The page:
Vincent wins round one – Martin: two calendars or everyone year-round

Published 12:00 am Wednesday, February 2, 2005

Olivia Bearden, a student at Vincent Middle/High who has endured much in her battle with cancer, took up another fight last Thursday night.

She and some 200 parents, teachers and students from Vincent caravanned, waved signs and made statements to the Shelby County Board of Education to keep Vincent’s year-round calendar of the past 12 years from becoming a thing of the past.

And in the end, they won, at least, a temporary victory.

On a motion by School Board Vice President Steve Martin and a second by School Board member Anne Glass, the board voted 3-2 to table the approval of one calendar for the entire school system.

That one calendar would have ended year-round school in Vincent.

As part of his motion, Martin directed School Superintendent Evan Major to return with proposals for two separate calendars, one for Vincent schools and one for the other schools in the system.

The other alternative, he directed, should be one year-round calendar for the entire system.

Voting with Martin were School Board members Peg Hill and Glass. Against tabling the calendar issue were board president Dr. Lee Doebler and Dr. David Nichols.

Immediately following the meeting, Major said he did not know what he was going to do. But he did acknowledge Martin’s request for two calendars.

One calendar for the entire school system had been a request from Major, however, to the school calendar committee.

He stressed many times the need for one calendar for one system.

&uot;We’re a school system, not a system of schools,&uot; he said.

Members of the Vincent community said their year-round calendar has become an integral part of life in the small Shelby County community.

&uot;We love our year-round calendar. It allows us time for educational trips where we learn life skills,&uot; said a tearful Bearden.

She said one example is the Wolf Pack, a group that travels to Special Olympic meets in the area.

&uot;If you change our calendar, we won’t get to go. We won’t get to have these experiences. This calendar is one of the best things that’s ever happened in Vincent.&uot;

She continued pleading with the board members: &uot;One thing my parents have taught me is not to fix something when it’s not broken. Our calendar is not really broken. If there is any possible way we can keep our calendar, please let us keep it.&uot;

Vincent Middle/High Principal Gary Minnick said, &uot;Who in Shelby County is most qualified to make judgments about which calendar is better? Anyone who has lived under just one is not qualified to make that decision.&uot;

He pointed out that provisions have been made in Alabama for year-round school. And he recommended a 185-day calendar for Vincent.

&uot;I’m here to talk about what’s in the best interest of the children at my school,&uot; he said.

Tricia Corbett, principal at Vincent Elementary School, added, &uot;I don’t have to tell you how passionate this community is about this.&uot;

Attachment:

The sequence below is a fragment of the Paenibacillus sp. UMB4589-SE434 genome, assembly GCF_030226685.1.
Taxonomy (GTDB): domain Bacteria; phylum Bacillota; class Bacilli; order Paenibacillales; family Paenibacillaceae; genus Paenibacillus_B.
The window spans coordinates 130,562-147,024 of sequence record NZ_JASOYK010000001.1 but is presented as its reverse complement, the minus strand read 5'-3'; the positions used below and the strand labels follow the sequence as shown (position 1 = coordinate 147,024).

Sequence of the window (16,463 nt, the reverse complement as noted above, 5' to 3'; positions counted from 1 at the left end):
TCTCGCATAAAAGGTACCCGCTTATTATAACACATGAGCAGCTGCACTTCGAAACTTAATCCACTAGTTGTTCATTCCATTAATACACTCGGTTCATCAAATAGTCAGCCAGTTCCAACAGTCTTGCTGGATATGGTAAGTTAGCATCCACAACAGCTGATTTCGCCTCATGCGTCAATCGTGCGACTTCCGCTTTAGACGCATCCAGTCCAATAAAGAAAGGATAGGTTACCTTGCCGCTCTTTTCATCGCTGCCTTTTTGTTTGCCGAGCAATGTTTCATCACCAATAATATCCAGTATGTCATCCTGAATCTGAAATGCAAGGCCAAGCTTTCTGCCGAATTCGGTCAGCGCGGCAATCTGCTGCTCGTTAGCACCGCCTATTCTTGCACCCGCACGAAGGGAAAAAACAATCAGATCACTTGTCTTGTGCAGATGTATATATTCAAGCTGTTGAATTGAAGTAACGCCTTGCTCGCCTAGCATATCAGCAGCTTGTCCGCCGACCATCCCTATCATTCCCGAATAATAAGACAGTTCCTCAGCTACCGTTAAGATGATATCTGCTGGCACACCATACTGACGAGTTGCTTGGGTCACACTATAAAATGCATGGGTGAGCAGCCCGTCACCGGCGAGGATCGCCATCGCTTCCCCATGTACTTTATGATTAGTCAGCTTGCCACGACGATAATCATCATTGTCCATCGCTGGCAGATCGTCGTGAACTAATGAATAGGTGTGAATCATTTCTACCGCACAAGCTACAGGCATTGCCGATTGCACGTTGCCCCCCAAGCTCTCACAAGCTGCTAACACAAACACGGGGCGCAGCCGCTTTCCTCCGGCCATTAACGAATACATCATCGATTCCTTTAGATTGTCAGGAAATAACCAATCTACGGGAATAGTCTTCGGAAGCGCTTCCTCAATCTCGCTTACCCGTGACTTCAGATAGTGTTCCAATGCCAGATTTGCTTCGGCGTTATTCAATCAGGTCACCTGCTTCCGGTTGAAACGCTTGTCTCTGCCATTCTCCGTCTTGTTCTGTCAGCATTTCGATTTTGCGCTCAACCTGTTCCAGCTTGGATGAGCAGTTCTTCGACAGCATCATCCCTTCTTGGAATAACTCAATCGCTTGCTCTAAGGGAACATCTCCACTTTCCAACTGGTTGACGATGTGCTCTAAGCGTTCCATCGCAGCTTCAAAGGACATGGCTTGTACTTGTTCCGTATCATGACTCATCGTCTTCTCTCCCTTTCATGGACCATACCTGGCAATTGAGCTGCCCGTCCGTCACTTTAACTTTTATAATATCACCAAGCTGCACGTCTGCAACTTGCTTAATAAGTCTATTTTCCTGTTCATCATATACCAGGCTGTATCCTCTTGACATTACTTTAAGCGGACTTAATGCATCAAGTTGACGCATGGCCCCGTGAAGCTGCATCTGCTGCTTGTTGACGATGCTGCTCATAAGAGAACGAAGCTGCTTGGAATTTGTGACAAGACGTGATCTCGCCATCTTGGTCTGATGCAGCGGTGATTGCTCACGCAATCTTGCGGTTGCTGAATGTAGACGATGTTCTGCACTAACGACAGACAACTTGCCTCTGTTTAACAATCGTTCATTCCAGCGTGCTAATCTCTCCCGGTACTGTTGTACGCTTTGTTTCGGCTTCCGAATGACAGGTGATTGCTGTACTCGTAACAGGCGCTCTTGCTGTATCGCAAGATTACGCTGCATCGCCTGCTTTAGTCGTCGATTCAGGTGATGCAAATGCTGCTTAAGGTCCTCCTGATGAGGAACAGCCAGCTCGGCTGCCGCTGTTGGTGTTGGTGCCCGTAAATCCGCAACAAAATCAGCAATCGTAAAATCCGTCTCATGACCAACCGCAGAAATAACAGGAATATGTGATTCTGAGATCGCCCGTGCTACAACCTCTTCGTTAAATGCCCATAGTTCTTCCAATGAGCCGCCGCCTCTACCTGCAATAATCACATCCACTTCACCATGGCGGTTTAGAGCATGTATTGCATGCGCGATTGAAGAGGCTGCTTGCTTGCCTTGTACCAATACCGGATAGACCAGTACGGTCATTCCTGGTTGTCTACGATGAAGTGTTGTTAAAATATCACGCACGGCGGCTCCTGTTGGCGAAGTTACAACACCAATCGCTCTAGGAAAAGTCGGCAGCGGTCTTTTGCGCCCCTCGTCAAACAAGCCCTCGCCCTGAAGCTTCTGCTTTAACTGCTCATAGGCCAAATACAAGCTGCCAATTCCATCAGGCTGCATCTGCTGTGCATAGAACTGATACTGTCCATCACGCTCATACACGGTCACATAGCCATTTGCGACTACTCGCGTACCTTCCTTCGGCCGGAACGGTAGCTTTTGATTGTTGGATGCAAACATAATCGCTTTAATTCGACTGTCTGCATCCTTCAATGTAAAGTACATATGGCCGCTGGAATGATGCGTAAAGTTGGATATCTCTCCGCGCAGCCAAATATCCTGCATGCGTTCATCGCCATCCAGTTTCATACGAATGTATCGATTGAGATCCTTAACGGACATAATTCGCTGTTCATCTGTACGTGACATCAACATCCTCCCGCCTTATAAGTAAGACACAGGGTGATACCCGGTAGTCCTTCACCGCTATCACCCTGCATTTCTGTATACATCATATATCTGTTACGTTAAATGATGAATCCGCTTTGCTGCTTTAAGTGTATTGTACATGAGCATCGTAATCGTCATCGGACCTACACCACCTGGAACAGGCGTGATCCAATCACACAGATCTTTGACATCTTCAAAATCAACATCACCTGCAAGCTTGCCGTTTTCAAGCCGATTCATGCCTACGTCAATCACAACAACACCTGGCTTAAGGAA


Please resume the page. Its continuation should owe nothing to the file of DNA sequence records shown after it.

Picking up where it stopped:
The reason, she said, &uot;It’s good for our children.&uot;

&uot;We don’t think it’s right we have to prove a year-round calendar works when the rest of the county doesn’t have to prove a traditional calendar works. Why can’t the rest of the county move more in our direction instead of us moving closer (to a traditional calendar)?&uot;

She said the traditional calendar was adopted when more people were farmers so children could have summers off and help their families, but it doesn’t apply to a community like Vincent today.

Another Vincent resident said, &uot;If the goal of this administration is to make all schools the same, it will take more than a two week break in the fall and spring.

&uot;Where is your data that Vincent students will perform better on a traditional calendar?&uot;

Scott Smith recommended that the board &uot;solicit parent involvement.&uot;

&uot;Take some time to talk to parents. Send a note home with kids,&uot; he said. &uot;I challenge you as a board to do the right thing, not just the expedient thing.&uot;

While Spence Payne, a fifth grade teacher at Vincent Elementary, did not speak to the board, he expressed his thoughts in a note to Corbett.

&uot;Reflecting upon our possible schedule change, I realize the general public does not understand what a ‘year-round’ schedule is.

&uot;We attend school the exact same number of days as every other school. We are absent from school the exact number of days as every other school. Our schedule is simply divided differently.&uot;

Payne said the original year-round school for Vincent was nine weeks on and three weeks off. That schedule has been tampered with during the past two years, he said.

He said over the break teachers calculate the students’ grades. And in the past, students who made below a certain level were given letters to attend a week or two of tutoring. Also during breaks, Vincent Elementary has a three-week camp called Camp Stinger.

Major said the school calendar committee functioned but acknowledged input from so many people about the proposed calendar resulted in changes until just hours before the school board was to meet.

He said of all the commentary, &uot;Thank God we live in a country that can do this.&uot;

He also agreed with Minnick that more school days are needed, not just for Vincent but the entire county.

Martin concluded, &uot;People are smarter than government. The Vincent calendar has brought about pride in the community … People like it. If we want to make everything the same in Shelby County, let’s get one mascot (for all the schools).&uot;

While Major said he did not know what he would do last Thursday night, he said the board would return to the issue to vote during the board’s meeting in February.

Candace Parker contributed to this story